The British Property Federation (BPF) has launched a campaign, called Taking the Profit, seeking retail insolvency reforms to restore fairness to pensioners, especially with regard to pre-pack administrations.

Pre-pack administration is a fast-track insolvency procedure that avoids a failing business being sold on the open market; instead the sale of the company’s assets is set up by an insolvency practitioner (IP) before the company goes into administration and is then completed immediately after the start of the administration.

A company can even be bought out of administration by its directors or other people closely connected with the company that failed – a so-called “Phoenix pre-pack”.

Representing landlords, the BPF argues that “tens of millions of pounds” is being siphoned out of pensioners’ savings into the pockets of private investors profiting from retail failure.

The BPF has highlighted what it sees as “the growing underhand practice”, mainly in relation to pre-pack administrations, where the terms of the sale are kept deliberately vague, and at the same time landlords are pressurised by an agent of the buyer of the company, with or without the knowledge of the IP, to extract concessions on existing leases of profitable stores.

The BPF alleges this is often under threat that if concessions are not given then that landlord’s property will not feature in the sale – meaning the landlord’s store will end up being one of the ones dumped when the business is transferred to a new concern, leaving it empty and potentially vulnerable to rates liability if a new tenant can’t be found before the concession period expires.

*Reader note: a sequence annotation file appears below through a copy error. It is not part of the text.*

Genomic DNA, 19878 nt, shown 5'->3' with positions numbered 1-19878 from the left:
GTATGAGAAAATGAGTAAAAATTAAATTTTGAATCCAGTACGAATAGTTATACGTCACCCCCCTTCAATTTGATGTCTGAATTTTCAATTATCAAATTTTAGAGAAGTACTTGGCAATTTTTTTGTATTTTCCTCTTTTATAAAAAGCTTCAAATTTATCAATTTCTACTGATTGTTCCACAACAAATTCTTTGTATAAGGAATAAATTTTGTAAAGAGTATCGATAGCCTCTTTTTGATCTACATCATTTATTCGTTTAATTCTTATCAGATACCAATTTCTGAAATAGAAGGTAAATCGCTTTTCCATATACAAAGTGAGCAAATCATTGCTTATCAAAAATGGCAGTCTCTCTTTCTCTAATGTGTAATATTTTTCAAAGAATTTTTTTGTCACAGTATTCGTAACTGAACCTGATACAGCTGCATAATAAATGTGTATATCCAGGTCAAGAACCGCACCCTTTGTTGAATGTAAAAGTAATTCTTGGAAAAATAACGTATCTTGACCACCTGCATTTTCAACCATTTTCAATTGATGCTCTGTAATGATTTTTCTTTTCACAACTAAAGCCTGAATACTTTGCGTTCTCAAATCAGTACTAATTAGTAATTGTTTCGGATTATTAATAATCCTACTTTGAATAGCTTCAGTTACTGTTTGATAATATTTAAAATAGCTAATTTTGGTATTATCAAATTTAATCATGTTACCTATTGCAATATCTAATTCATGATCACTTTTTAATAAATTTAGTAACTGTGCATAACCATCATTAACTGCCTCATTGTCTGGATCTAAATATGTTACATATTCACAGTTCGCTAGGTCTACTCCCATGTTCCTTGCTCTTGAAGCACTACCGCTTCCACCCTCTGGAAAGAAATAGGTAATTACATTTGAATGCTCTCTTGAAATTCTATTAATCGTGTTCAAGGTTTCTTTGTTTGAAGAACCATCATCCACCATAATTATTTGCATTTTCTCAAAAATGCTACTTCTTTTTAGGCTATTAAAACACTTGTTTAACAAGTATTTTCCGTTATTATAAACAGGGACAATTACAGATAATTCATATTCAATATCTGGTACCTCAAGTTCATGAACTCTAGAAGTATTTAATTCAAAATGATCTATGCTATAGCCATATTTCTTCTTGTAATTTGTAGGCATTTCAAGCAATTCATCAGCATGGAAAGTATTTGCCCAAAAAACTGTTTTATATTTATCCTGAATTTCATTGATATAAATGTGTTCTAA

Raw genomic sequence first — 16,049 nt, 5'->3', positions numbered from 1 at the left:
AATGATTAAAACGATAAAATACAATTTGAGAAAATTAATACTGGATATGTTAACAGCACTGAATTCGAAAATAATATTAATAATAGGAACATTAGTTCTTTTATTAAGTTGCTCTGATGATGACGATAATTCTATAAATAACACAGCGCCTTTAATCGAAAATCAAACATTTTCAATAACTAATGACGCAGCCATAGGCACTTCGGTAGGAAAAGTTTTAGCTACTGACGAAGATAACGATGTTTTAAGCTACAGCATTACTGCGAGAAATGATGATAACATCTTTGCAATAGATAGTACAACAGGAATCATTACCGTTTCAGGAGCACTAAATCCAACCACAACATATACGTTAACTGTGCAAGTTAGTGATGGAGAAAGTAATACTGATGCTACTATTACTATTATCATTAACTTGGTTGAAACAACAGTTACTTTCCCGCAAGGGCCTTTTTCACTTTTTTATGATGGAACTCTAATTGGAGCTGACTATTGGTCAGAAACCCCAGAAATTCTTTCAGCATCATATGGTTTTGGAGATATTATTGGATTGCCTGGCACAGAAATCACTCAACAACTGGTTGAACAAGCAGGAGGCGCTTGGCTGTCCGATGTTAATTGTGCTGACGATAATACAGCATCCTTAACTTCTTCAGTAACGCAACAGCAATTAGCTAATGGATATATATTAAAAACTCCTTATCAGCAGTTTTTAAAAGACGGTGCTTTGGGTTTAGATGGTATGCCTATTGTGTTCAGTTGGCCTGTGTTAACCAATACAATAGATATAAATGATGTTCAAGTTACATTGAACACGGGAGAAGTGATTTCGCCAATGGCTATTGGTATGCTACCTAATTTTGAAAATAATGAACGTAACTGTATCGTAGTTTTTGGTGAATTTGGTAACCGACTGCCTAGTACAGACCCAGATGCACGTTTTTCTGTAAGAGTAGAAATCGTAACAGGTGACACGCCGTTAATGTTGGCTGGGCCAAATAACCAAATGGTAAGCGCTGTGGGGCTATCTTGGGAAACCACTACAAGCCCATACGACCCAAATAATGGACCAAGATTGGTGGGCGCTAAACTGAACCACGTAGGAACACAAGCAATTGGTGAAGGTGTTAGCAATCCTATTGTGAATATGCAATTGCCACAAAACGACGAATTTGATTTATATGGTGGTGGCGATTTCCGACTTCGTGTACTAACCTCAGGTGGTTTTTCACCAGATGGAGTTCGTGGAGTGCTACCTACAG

The result, says the BPF, on profitable stores is simply to transfer profits from pensioners’ savings in property to the new buyers of the business, often private investors. It says tens of millions of pounds of pensioners’ saving have been lost in this way.

Another consequence, argues the BPF, is that it puts rival successful retailers at a disadvantage. This reinforces failure, rather than promoting more successful retailers.

Unsecured creditors are particularly vulnerable in the insolvency process and landlords are also at risk of missing out, earlier in the process, on a quarter’s rent if the IP is appointed just after the quarter day (see Free Quarter For Administrators Strengthens Case for Monthly Rents).

As I mentioned in Phoenix From the Flames: Pre-Pack Administrations Live On, earlier this year the government scrapped plans to reform the pre-pack administration process, despite the criticisms of it concerning the lack of clarity, lack of accountability and perceived short-termism.

Defenders of the process will point out it is quick; has lower costs; enables minimum erosion of supplier, customer and employee confidence; and saves jobs.